Tag Archives: Mens Rea


CC 370 (Motive): Will Lay Jurors Understand the Subtle Difference Between Intent – Which Is an Element of the Charge – and Motive – Which Is Not?
March 14th, 2017

The CSC has suggested that lay jurors will readily understand the subtle distinction between intent – which is an element of many crimes – and motive – which is generally not an element …[A]lthough malice and certain intents and purposes are elements of the crimes, as the court correctly instructed the jury, motive is not […]


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Motive Instruction: Clarification Of Problematic Burden Shifting Language
March 14th, 2017

As revised in August 2016, CALCRIM 370 provides as follows: The People are not required to prove that the defendant had a motive to commit (any of the crimes/the crime) charged. In reaching your verdict you may, however, consider whether the defendant had a motive. Having a motive may be a factor tending to show that the defendant […]


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Mens Rea and PTSD
August 22nd, 2016

People v. Herrera (2016) 247 CA4th 467 held that exclusion of psychiatric testimony regarding the defendant’s post-traumatic stress disorder (PTSD) required reversal of his murder conviction. PC 28 and 29 limit the use of mental disorder evidence to negate a defendant’s capacity to form any mental state is prohibited, but may be offered on the […]


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CC 3428 Too Narrowly Limits Jurors’ Use of Mental State Evidence
July 11th, 2016

In People v. Townsel (2016) 63 C4th 25, the jury was instructed with a version of CJ 3.32 which provided as follows: “Evidence has been received regarding a mental defect or mental disorder of the defendant, Anthony Townsel at the time of the crime charged in Counts 1 and 2. You may consider such evidence […]


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Stalking Instruction Upheld But Has Possible Problem
September 4th, 2015

The language of CC 1301 was upheld against several challenges in People v. Ibarra (2007) 156 Cal. App. 4th 1174, 1195-1197. In Ibarra, the Court of Appeal also rejected a request for a unanimity instruction noting that stalking always involves a continuous course of conduct over a period of time. (Id. at 1198.) The Court […]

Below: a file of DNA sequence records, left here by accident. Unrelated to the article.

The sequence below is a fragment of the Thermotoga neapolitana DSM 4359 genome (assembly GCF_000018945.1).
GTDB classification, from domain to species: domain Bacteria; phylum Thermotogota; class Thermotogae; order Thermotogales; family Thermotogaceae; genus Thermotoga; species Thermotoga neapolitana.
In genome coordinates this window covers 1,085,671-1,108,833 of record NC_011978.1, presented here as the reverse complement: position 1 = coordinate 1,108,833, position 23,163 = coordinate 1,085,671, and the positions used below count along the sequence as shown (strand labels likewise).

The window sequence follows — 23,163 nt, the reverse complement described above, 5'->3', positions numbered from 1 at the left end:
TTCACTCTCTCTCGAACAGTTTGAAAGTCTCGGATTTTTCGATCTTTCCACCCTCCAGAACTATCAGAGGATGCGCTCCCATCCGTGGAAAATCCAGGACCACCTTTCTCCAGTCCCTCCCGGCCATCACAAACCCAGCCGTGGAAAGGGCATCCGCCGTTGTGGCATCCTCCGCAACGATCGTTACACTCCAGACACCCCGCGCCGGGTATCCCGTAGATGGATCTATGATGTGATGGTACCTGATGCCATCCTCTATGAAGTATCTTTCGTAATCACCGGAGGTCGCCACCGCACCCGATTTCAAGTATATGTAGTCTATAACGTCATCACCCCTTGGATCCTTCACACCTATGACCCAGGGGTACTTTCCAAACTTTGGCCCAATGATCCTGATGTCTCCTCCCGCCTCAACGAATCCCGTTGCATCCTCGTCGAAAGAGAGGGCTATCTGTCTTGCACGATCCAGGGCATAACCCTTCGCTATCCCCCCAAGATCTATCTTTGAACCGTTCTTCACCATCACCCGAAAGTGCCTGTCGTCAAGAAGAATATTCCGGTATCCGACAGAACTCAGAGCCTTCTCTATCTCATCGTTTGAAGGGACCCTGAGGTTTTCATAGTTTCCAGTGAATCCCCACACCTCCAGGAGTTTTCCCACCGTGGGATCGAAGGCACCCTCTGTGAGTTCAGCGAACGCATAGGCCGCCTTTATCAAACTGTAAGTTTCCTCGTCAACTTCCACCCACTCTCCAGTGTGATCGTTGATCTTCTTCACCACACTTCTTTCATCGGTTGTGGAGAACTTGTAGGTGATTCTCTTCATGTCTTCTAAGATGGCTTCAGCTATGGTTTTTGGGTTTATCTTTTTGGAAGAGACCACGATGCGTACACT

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Malice and Voluntary Intoxication
August 14th, 2015

People v. Turk (2008) 164 Cal. App. 4th 1361, 1382, rejected the defendant’s argument that the instruction gave insufficient guidance that malice aforethought and intent to kill are the same thing. The jury was instructed under CC 520 in defining murder that, “[t]he defendant acted with express malice if he unlawfully intended to kill.” (Ibid.)  […]


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Aider And Abettor: Natural And Probable Consequences – Unanimity As To Commission Of Nontarget Offense
January 21st, 2015

  The majority opinion in People v. Smith (2014) 60 Cal. 4th 603 concluded that the requirement of juror unanimity as to all essential elements of the charge does not apply to commission of the nontarget offense alleged under the natural and probable consequences doctrine:    The prosecution theory was that Littleton was the killer. […]


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GBI: Intent To Inflict GBI Not Required
May 30th, 2014

People v. Poroj (2011) 190 Cal. App. 4th 165, 168, upheld CC 3160, finding that the instruction correctly explained that the enhancement for personally inflicting great bodily injury in PC § 12022.7, “does not require a showing of intent to inflict GBI, separate or apart from the intent required to commit the felony or attempted […]


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